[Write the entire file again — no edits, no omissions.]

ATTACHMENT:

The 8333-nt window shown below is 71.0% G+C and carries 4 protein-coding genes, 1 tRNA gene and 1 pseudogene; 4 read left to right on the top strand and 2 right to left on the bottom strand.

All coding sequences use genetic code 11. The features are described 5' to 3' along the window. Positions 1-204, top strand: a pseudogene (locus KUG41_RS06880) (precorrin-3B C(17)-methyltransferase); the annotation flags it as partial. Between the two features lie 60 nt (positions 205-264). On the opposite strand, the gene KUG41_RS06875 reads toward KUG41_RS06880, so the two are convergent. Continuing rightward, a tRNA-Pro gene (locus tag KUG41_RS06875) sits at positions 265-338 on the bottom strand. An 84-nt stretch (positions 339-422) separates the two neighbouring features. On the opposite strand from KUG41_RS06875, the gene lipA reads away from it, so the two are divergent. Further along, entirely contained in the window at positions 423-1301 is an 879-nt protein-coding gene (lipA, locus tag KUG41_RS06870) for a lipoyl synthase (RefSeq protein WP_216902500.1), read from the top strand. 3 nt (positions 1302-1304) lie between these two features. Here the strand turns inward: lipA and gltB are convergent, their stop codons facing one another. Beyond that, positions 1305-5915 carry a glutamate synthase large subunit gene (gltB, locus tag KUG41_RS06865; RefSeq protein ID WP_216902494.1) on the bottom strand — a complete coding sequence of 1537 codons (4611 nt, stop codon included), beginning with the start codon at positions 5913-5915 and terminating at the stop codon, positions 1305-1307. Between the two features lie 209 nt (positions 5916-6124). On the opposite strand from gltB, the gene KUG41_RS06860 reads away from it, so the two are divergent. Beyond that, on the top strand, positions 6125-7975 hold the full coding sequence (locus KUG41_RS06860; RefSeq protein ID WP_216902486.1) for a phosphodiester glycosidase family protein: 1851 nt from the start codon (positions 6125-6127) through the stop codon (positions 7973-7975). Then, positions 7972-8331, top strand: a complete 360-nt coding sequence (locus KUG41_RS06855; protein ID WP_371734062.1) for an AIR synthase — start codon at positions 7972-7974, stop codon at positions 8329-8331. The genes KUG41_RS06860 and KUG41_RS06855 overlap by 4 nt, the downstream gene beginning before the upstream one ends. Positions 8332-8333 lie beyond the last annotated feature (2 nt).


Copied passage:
The 8333-nt window shown below is 71.0% G+C and carries 4 protein-coding genes, 1 tRNA gene and 1 pseudogene; 4 read left to right on the top strand and 2 right to left on the bottom strand.

All coding sequences use genetic code 11. The features are described 5' to 3' along the window. Positions 1-204, top strand: a pseudogene (locus KUG41_RS06880) (precorrin-3B C(17)-methyltransferase); the annotation flags it as partial. Between the two features lie 60 nt (positions 205-264). On the opposite strand, the gene KUG41_RS06875 reads toward KUG41_RS06880, so the two are convergent. Continuing rightward, a tRNA-Pro gene (locus tag KUG41_RS06875) sits at positions 265-338 on the bottom strand. An 84-nt stretch (positions 339-422) separates the two neighbouring features. On the opposite strand from KUG41_RS06875, the gene lipA reads away from it, so the two are divergent. Further along, entirely contained in the window at positions 423-1301 is an 879-nt protein-coding gene (lipA, locus tag KUG41_RS06870) for a lipoyl synthase (RefSeq protein WP_216902500.1), read from the top strand. 3 nt (positions 1302-1304) lie between these two features. Here the strand turns inward: lipA and gltB are convergent, their stop codons facing one another. Beyond that, positions 1305-5915 carry a glutamate synthase large subunit gene (gltB, locus tag KUG41_RS06865; RefSeq protein ID WP_216902494.1) on the bottom strand — a complete coding sequence of 1537 codons (4611 nt, stop codon included), beginning with the start codon at positions 5913-5915 and terminating at the stop codon, positions 1305-1307. Between the two features lie 209 nt (positions 5916-6124). On the opposite strand from gltB, the gene KUG41_RS06860 reads away from it, so the two are divergent. Beyond that, on the top strand, positions 6125-7975 hold the full coding sequence (locus KUG41_RS06860; RefSeq protein ID WP_216902486.1) for a phosphodiester glycosidase family protein: 1851 nt from the start codon (positions 6125-6127) through the stop codon (positions 7973-7975). Then, positions 7972-8331, top strand: a complete 360-nt coding sequence (locus KUG41_RS06855; protein ID WP_371734062.1) for an AIR synthase — start codon at positions 7972-7974, stop codon at positions 8329-8331. The genes KUG41_RS06860 and KUG41_RS06855 overlap by 4 nt, the downstream gene beginning before the upstream one ends. Positions 8332-8333 lie beyond the last annotated feature (2 nt).